I began this blog for two reasons. The first was to help me process the change of being a meat and dairy-eater for the first 39 years of my life and knowing very little about how animals were treated in the agriculture industry today to becoming a vegan and suddenly seeing their lives and deaths in an entirely different way. The change in diet (at least for me) was easy. Living with the knowledge of what animals endure every single day for meals I’d so quickly consumed and forgotten was the hard part. Is the hard part. Though I no longer eat or wear animals and their by-products, I still live in a world that does and writing is a way for me to try to deal with those two realities.
The second reason was to ask myself the question based on one of Gandhi’s famous sayings: “The greatness of a nation and its moral progress can be judged by the way its animals are treated.” How does our nation Canada treat animals? How has the message that certain animals are meant for us to eat been conveyed throughout our lives? Even with all the evidence of animal cruelty, human health dangers and environmental damage caused directly by the meat and dairy industry, why is a plant-based diet still dismissed as though it were an eating disorder or simply someone’s “personal choice”? Is smoking still considered a “personal choice” even though the general public is by now well aware that it also harms other beings?
Humans are divided into groups based on everything from colour, gender, education, nationality, wealth, weight, religion and countless other “value” systems and animals are no different. They are put into categories based on what their purpose is (e.g., some are pets, some are dinner) which then determines what their life is worth. Why is that? How do my everyday surroundings reflect the “moral progress” by how we view and treat animals?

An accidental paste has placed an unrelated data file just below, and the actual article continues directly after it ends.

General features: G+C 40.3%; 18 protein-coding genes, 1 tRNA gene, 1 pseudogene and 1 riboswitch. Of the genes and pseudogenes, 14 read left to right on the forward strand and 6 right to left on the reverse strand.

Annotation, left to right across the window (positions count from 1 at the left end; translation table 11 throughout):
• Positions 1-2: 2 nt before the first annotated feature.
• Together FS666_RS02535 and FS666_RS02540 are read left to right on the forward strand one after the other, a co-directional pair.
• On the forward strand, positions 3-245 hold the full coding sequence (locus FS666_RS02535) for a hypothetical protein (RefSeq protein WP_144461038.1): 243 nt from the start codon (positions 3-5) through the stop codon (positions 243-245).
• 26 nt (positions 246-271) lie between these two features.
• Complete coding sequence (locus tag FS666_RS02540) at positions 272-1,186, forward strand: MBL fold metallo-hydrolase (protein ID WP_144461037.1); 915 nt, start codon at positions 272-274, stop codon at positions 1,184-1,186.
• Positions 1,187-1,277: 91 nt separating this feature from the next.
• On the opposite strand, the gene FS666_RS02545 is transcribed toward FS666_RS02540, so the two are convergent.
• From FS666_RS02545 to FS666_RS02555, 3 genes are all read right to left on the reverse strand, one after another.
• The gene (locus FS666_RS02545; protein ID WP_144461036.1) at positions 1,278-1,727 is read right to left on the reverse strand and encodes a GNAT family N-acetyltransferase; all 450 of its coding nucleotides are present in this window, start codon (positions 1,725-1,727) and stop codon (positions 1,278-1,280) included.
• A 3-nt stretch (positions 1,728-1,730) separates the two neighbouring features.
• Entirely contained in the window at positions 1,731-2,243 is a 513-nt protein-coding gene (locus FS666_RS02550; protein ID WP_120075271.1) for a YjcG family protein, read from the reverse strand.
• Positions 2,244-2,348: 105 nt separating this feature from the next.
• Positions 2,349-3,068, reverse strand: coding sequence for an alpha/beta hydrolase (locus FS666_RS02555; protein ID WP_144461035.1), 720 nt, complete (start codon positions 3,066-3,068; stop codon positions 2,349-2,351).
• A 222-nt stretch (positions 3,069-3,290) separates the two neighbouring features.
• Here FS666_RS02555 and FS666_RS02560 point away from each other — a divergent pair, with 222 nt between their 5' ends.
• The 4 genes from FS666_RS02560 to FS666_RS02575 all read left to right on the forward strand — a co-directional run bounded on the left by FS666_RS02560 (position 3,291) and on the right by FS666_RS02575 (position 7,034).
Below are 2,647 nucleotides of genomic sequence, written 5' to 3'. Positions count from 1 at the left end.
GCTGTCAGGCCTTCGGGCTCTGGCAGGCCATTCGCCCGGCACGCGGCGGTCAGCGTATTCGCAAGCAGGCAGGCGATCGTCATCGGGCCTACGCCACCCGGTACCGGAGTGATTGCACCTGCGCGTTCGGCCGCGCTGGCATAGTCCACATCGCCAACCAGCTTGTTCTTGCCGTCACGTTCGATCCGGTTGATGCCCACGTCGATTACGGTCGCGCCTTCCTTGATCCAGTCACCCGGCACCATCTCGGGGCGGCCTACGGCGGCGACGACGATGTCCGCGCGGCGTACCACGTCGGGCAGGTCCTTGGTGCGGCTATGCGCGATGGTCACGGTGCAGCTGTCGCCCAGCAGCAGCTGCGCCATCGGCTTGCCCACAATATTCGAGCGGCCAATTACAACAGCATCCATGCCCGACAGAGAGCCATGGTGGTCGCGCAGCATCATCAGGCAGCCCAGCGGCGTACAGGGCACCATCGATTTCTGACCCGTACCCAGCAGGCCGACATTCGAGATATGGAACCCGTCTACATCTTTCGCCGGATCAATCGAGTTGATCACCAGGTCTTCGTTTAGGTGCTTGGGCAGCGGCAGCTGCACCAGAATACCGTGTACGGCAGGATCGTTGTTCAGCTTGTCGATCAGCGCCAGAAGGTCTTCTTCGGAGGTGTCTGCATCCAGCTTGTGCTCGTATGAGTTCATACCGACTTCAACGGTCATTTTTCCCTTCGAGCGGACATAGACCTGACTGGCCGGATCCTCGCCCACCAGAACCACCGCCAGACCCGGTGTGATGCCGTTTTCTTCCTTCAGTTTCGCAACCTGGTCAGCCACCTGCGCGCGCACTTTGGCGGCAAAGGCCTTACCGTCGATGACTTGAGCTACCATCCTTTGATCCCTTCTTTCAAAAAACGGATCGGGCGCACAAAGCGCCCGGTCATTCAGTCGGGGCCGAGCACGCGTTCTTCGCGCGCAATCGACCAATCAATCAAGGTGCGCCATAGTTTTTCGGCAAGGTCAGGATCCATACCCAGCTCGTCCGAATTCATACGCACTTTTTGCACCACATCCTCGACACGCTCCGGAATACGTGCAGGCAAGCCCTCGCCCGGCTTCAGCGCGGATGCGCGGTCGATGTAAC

As for the title of this blog, that reason is a little less academic. The phrase “mean vegan” came to me back in early 2014 when I was in a food court one day at a vegan fast-food place and found myself waiting 10 minutes for a veggie sandwich that required no cooking. It wasn’t the waiting that bothered me – it was the fact that I was standing beside another fast-food joint that was serving hamburgers to twice the number of people in half the time. It was then that I realized two things: one, I may be vegan but I’m still a Type-A personality who likes things to run efficiently and two, if a vegan lunch counter wants to attract meat-eaters who are looking for a delicious meal in a hurry, they cannot take 10 minutes to make a sandwich.
Like the tag line says, I may be a vegan but I can still be an asshole.